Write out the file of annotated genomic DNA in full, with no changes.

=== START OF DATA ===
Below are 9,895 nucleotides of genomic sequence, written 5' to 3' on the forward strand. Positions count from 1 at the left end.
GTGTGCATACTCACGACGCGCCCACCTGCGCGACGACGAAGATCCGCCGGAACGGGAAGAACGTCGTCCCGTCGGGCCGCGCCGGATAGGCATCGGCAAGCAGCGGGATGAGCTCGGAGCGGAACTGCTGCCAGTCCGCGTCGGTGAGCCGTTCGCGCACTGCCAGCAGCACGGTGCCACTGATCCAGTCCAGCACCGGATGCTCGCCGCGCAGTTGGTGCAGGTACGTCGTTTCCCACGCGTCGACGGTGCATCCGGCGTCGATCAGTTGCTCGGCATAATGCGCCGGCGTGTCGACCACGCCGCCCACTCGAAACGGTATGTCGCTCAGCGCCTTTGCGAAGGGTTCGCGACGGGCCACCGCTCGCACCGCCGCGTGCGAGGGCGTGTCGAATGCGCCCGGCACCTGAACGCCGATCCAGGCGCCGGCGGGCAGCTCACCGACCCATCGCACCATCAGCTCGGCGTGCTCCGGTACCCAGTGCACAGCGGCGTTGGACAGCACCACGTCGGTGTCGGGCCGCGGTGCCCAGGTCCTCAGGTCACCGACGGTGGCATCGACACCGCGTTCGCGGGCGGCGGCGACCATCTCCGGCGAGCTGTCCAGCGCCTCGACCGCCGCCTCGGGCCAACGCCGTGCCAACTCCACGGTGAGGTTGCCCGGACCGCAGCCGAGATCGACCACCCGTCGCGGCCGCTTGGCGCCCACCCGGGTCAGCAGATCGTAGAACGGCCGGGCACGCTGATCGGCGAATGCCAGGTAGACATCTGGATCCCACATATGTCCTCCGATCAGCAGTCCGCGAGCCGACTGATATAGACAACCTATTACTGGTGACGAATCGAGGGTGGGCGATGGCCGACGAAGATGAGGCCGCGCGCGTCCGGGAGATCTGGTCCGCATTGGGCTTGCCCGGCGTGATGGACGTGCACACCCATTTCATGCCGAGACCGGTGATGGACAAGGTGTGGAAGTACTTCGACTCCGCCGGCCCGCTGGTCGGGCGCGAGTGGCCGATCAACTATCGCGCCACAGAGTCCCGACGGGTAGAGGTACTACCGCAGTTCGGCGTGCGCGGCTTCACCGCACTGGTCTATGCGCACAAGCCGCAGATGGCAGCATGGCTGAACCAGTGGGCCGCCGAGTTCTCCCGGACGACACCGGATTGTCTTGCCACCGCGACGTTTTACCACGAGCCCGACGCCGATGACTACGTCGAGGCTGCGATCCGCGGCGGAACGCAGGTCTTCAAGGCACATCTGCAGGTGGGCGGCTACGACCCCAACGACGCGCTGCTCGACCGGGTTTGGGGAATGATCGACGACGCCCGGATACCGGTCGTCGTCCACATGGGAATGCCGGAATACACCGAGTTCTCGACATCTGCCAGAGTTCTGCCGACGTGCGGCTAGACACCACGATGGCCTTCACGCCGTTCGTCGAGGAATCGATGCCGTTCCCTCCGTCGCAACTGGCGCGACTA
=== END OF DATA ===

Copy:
Below are 9,895 nucleotides of genomic sequence, written 5' to 3' on the forward strand. Positions count from 1 at the left end.
GTGTGCATACTCACGACGCGCCCACCTGCGCGACGACGAAGATCCGCCGGAACGGGAAGAACGTCGTCCCGTCGGGCCGCGCCGGATAGGCATCGGCAAGCAGCGGGATGAGCTCGGAGCGGAACTGCTGCCAGTCCGCGTCGGTGAGCCGTTCGCGCACTGCCAGCAGCACGGTGCCACTGATCCAGTCCAGCACCGGATGCTCGCCGCGCAGTTGGTGCAGGTACGTCGTTTCCCACGCGTCGACGGTGCATCCGGCGTCGATCAGTTGCTCGGCATAATGCGCCGGCGTGTCGACCACGCCGCCCACTCGAAACGGTATGTCGCTCAGCGCCTTTGCGAAGGGTTCGCGACGGGCCACCGCTCGCACCGCCGCGTGCGAGGGCGTGTCGAATGCGCCCGGCACCTGAACGCCGATCCAGGCGCCGGCGGGCAGCTCACCGACCCATCGCACCATCAGCTCGGCGTGCTCCGGTACCCAGTGCACAGCGGCGTTGGACAGCACCACGTCGGTGTCGGGCCGCGGTGCCCAGGTCCTCAGGTCACCGACGGTGGCATCGACACCGCGTTCGCGGGCGGCGGCGACCATCTCCGGCGAGCTGTCCAGCGCCTCGACCGCCGCCTCGGGCCAACGCCGTGCCAACTCCACGGTGAGGTTGCCCGGACCGCAGCCGAGATCGACCACCCGTCGCGGCCGCTTGGCGCCCACCCGGGTCAGCAGATCGTAGAACGGCCGGGCACGCTGATCGGCGAATGCCAGGTAGACATCTGGATCCCACATATGTCCTCCGATCAGCAGTCCGCGAGCCGACTGATATAGACAACCTATTACTGGTGACGAATCGAGGGTGGGCGATGGCCGACGAAGATGAGGCCGCGCGCGTCCGGGAGATCTGGTCCGCATTGGGCTTGCCCGGCGTGATGGACGTGCACACCCATTTCATGCCGAGACCGGTGATGGACAAGGTGTGGAAGTACTTCGACTCCGCCGGCCCGCTGGTCGGGCGCGAGTGGCCGATCAACTATCGCGCCACAGAGTCCCGACGGGTAGAGGTACTACCGCAGTTCGGCGTGCGCGGCTTCACCGCACTGGTCTATGCGCACAAGCCGCAGATGGCAGCATGGCTGAACCAGTGGGCCGCCGAGTTCTCCCGGACGACACCGGATTGTCTTGCCACCGCGACGTTTTACCACGAGCCCGACGCCGATGACTACGTCGAGGCTGCGATCCGCGGCGGAACGCAGGTCTTCAAGGCACATCTGCAGGTGGGCGGCTACGACCCCAACGACGCGCTGCTCGACCGGGTTTGGGGAATGATCGACGACGCCCGGATACCGGTCGTCGTCCACATGGGAATGCCGGAATACACCGAGTTCTCGACATCTGCCAGAGTTCTGCCGACGTGCGGCTAGACACCACGATGGCCTTCACGCCGTTCGTCGAGGAATCGATGCCGTTCCCTCCGTCGCAACTGGCGCGACTA